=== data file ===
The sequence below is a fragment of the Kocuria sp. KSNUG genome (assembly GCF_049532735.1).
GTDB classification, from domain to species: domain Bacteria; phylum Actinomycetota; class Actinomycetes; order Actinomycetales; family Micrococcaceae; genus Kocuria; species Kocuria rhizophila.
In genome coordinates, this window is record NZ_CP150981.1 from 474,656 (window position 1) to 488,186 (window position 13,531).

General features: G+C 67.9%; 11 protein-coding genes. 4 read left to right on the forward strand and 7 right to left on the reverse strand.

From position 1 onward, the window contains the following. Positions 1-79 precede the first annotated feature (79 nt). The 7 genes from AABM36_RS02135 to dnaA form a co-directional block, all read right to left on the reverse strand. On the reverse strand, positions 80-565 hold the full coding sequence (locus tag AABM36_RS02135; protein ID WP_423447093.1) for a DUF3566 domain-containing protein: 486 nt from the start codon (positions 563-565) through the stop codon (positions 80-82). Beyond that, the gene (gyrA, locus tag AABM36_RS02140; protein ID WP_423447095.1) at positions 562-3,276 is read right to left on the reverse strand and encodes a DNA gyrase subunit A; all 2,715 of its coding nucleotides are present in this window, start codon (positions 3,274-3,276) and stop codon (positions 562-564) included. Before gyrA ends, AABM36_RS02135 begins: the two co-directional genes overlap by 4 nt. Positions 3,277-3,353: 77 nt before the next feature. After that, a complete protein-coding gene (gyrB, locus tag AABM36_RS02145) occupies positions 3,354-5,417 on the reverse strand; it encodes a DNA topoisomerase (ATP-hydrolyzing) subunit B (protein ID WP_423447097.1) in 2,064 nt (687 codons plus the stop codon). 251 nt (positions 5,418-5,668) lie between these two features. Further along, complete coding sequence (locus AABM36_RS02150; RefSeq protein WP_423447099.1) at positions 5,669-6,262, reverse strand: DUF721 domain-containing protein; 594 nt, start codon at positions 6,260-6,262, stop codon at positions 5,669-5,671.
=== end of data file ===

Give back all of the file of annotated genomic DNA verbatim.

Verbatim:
The sequence below is a fragment of the Kocuria sp. KSNUG genome (assembly GCF_049532735.1).
GTDB classification, from domain to species: domain Bacteria; phylum Actinomycetota; class Actinomycetes; order Actinomycetales; family Micrococcaceae; genus Kocuria; species Kocuria rhizophila.
In genome coordinates, this window is record NZ_CP150981.1 from 474,656 (window position 1) to 488,186 (window position 13,531).

General features: G+C 67.9%; 11 protein-coding genes. 4 read left to right on the forward strand and 7 right to left on the reverse strand.

From position 1 onward, the window contains the following. Positions 1-79 precede the first annotated feature (79 nt). The 7 genes from AABM36_RS02135 to dnaA form a co-directional block, all read right to left on the reverse strand. On the reverse strand, positions 80-565 hold the full coding sequence (locus tag AABM36_RS02135; protein ID WP_423447093.1) for a DUF3566 domain-containing protein: 486 nt from the start codon (positions 563-565) through the stop codon (positions 80-82). Beyond that, the gene (gyrA, locus tag AABM36_RS02140; protein ID WP_423447095.1) at positions 562-3,276 is read right to left on the reverse strand and encodes a DNA gyrase subunit A; all 2,715 of its coding nucleotides are present in this window, start codon (positions 3,274-3,276) and stop codon (positions 562-564) included. Before gyrA ends, AABM36_RS02135 begins: the two co-directional genes overlap by 4 nt. Positions 3,277-3,353: 77 nt before the next feature. After that, a complete protein-coding gene (gyrB, locus tag AABM36_RS02145) occupies positions 3,354-5,417 on the reverse strand; it encodes a DNA topoisomerase (ATP-hydrolyzing) subunit B (protein ID WP_423447097.1) in 2,064 nt (687 codons plus the stop codon). 251 nt (positions 5,418-5,668) lie between these two features. Further along, complete coding sequence (locus AABM36_RS02150; RefSeq protein WP_423447099.1) at positions 5,669-6,262, reverse strand: DUF721 domain-containing protein; 594 nt, start codon at positions 6,260-6,262, stop codon at positions 5,669-5,671.